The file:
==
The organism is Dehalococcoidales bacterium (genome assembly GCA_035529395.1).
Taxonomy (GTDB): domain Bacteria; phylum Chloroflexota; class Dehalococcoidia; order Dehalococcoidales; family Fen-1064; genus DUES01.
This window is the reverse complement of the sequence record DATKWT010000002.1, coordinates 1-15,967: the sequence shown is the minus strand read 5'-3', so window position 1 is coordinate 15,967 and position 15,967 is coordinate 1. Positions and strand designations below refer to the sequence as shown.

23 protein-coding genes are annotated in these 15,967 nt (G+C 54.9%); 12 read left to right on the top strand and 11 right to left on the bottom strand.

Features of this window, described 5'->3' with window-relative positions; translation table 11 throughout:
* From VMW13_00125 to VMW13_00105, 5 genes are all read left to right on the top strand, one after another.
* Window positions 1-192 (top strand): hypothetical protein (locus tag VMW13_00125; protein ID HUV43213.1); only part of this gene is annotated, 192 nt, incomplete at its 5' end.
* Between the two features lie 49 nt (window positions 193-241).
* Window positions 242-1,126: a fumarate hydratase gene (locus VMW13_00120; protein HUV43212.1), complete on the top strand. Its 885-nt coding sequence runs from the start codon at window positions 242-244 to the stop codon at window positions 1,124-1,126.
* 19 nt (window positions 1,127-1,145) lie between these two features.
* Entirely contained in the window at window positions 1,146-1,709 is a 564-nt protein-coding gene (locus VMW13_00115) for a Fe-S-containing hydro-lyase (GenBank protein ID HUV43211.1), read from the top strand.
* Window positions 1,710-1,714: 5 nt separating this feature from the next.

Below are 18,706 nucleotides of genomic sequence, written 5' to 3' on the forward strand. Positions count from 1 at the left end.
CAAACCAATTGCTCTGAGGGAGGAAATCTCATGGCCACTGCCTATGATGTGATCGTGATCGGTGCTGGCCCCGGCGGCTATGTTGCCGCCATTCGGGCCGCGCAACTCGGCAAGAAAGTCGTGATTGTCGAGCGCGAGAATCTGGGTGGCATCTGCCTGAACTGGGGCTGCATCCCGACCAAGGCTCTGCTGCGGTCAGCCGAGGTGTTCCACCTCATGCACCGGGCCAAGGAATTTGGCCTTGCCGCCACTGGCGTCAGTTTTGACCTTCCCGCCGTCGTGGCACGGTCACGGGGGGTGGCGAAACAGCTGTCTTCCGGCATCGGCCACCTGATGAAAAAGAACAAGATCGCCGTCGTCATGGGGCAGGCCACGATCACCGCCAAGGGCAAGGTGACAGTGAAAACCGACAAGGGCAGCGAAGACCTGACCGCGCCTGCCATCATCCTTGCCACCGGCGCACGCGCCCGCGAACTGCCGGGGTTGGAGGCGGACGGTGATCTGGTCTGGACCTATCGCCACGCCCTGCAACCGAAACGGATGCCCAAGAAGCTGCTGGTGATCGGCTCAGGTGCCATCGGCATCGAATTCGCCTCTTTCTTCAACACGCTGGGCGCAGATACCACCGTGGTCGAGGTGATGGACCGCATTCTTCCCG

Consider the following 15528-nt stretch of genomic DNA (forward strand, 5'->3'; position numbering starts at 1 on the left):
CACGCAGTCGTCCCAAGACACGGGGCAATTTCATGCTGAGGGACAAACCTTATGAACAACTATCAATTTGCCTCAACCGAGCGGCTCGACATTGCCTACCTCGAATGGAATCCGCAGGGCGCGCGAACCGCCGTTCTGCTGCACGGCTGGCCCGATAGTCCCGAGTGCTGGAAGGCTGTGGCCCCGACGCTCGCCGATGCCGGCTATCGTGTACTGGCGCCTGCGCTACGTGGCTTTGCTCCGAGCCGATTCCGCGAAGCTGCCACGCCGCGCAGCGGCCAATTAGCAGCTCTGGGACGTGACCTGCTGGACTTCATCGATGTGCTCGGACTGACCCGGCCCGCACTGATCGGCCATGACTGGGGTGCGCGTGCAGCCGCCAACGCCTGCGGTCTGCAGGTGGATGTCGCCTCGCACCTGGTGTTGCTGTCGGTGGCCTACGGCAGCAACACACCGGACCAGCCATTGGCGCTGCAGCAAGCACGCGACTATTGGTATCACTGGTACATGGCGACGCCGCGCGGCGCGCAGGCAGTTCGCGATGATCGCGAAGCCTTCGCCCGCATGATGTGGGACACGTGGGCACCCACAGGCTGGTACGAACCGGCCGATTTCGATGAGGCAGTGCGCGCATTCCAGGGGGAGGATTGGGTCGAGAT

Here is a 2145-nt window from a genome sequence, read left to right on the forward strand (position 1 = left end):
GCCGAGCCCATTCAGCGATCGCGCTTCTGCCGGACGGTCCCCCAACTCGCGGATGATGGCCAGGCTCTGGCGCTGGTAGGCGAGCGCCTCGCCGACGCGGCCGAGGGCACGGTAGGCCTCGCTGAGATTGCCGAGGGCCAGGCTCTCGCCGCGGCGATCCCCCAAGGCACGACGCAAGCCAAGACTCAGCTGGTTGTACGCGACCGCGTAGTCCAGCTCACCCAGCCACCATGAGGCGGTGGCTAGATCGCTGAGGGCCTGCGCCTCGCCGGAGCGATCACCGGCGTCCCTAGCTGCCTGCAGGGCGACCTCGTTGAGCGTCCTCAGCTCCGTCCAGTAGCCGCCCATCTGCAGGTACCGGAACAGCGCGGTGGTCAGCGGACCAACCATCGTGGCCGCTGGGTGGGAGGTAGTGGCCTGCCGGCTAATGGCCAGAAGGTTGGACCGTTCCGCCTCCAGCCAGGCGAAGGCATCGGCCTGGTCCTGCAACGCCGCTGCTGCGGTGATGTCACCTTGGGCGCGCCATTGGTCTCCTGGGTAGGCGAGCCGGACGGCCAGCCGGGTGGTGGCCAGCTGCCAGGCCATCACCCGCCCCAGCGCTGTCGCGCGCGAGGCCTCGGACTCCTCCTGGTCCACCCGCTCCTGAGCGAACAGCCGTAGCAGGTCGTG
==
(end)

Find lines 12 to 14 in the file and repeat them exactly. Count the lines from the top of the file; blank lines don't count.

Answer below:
* Window positions 1,710-1,714: 5 nt separating this feature from the next.

Below are 18,706 nucleotides of genomic sequence, written 5' to 3' on the forward strand. Positions count from 1 at the left end.
CAAACCAATTGCTCTGAGGGAGGAAATCTCATGGCCACTGCCTATGATGTGATCGTGATCGGTGCTGGCCCCGGCGGCTATGTTGCCGCCATTCGGGCCGCGCAACTCGGCAAGAAAGTCGTGATTGTCGAGCGCGAGAATCTGGGTGGCATCTGCCTGAACTGGGGCTGCATCCCGACCAAGGCTCTGCTGCGGTCAGCCGAGGTGTTCCACCTCATGCACCGGGCCAAGGAATTTGGCCTTGCCGCCACTGGCGTCAGTTTTGACCTTCCCGCCGTCGTGGCACGGTCACGGGGGGTGGCGAAACAGCTGTCTTCCGGCATCGGCCACCTGATGAAAAAGAACAAGATCGCCGTCGTCATGGGGCAGGCCACGATCACCGCCAAGGGCAAGGTGACAGTGAAAACCGACAAGGGCAGCGAAGACCTGACCGCGCCTGCCATCATCCTTGCCACCGGCGCACGCGCCCGCGAACTGCCGGGGTTGGAGGCGGACGGTGATCTGGTCTGGACCTATCGCCACGCCCTGCAACCGAAACGGATGCCCAAGAAGCTGCTGGTGATCGGCTCAGGTGCCATCGGCATCGAATTCGCCTCTTTCTTCAACACGCTGGGCGCAGATACCACCGTGGTCGAGGTGATGGACCGCATTCTTCCCG